Brazil’s LGBTQ community is speaking out about “worsening” conditions in the country after a gay man was gang-raped and tortured last week.
The 22-year-old man was attacked by three armed men in Florianópolis, a city in southern Brazil, the Guardian reports.
During the attack, the man, whose identity has been withheld, was raped with sharp objects and forced to carve anti-gay slurs into his legs.
After assaulting him, the attackers left the man in the street, where he was found and taken to a local hospital.
Police told The Guardian that an investigation is underway, but no arrests have yet been made. The victim has since been discharged from hospital and is recovering at home.
Lirous Ávila, president of the Association in Defense of Human Rights, told the Guardian that the “frightening crime” was “very common in Brazil, and violence — not only against lesbian, gay, bisexual and transgender people but also women, black people and immigrants — is worsening.”
While LGBTQ people and allies have been horrified at the attack, Ávila said that some have attempted to justify it by pointing to the victim’s sexuality.
“It’s absurd to justify violence that is brutal and barbaric,” she said.
Brazil has taken steps towards improving equality for LGBTQ people — including banning discrimination based on sexuality or gender identity in 2019 — but activists have noted that homophobia and transphobia are rife and on the rise.
Margareth Hernandes, a lawyer and president of the gender law commission, said that anti-LGBTQ violence in Brazil has “grown a lot recently.”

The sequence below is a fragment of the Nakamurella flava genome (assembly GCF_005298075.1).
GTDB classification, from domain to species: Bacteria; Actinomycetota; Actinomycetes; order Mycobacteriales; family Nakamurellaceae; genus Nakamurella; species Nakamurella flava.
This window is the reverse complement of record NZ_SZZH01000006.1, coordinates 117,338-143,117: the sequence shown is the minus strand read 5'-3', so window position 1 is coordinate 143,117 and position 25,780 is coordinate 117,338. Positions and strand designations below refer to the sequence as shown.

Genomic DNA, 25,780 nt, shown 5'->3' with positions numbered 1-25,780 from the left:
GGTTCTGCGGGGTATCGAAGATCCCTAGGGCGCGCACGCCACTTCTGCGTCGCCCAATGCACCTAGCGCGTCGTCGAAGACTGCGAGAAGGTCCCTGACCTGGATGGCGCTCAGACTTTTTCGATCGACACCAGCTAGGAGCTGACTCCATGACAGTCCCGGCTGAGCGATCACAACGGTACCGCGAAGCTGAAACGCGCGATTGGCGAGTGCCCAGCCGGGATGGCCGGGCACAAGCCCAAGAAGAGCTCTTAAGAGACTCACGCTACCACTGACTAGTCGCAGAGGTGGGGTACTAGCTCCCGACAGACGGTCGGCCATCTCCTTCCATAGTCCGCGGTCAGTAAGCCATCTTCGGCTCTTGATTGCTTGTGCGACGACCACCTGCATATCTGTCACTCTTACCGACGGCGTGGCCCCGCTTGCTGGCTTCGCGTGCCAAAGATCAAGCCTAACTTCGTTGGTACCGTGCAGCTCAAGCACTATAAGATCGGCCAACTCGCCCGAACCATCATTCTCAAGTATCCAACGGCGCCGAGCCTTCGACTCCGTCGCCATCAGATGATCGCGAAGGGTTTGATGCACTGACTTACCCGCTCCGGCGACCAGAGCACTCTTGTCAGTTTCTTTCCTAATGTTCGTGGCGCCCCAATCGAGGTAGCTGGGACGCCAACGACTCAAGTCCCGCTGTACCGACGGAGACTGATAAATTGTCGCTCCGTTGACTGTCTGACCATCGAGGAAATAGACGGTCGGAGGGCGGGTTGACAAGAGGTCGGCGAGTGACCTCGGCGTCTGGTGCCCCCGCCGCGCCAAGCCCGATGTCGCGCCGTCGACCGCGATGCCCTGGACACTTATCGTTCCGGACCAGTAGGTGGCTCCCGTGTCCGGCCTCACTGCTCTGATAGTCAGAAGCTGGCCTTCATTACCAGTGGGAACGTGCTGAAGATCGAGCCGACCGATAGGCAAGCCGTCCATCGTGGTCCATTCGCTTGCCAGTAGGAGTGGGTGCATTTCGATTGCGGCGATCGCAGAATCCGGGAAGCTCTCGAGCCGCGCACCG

“Brazil is the world champion of LGBT murders,” Hernandes said. “We are a very conservative country where there is still a lot of prejudice. Hate speech ends up propagating violence.”
LGBTQ rights organization Grupo Gay da Bahia recorded 224 LGBTQ murders in 2020, with an additional 13 suicides related to situations of violence.
Anti-LGBTQ crimes often go unpunished, and activists have pointed to Brazil’s far-right leader, President Jair Bolsonaro, for enabling homophobia and transphobia.
“We have a president who compounded this violence,” Ávila said. “It seems that the population feels it has a right to commit these violent acts against the LGBT population, influenced by Bolsonaro.”
Last year, Bolsonaro — who has been compared to Donald Trump both for his mishandling of the COVID-19 pandemic and his far-right brand of populism — allegedly downplayed the need for masks to prevent the spread of the novel coronavirus by using an anti-gay slur, saying, “Masks are for faggots.”
The comments are part of a long-running pattern of anti-LGBTQ statements from the Brazilian president, who was elected in 2018 on a right-wing platform that included opposition to LGBTQ rights.
Last year he accused the World Health organization of encouraging children to masturbate and be gay, in a since-deleted Facebook post in which he said he wouldn’t be following advice from the organization.
Bolsonaro has also made comments to the effect that he’d prefer his son to die in an accident or be a drug addict than be gay, claiming that he does not have a gay child because his children are “well educated.”
He has also expressed support for violence against LGBTQ people, threatening to hit gay men if he saw them kissing, claiming that the presence of gays drives down property values, and suggesting that parents beat sons who act effeminately.
Bolsonaro also opposes allowing same-sex couples to adopt children, but has gone further than most right-wing politicos by accusing LGBTQ people of wanting to recruit children for sex and insisting that gay parents sexually abuse their children.
In a 2013 interview with Stephen Fry, Bolsonaro claimed that “homosexual fundamentalists” were brainwashing children to “satisfy them sexually in the future.”
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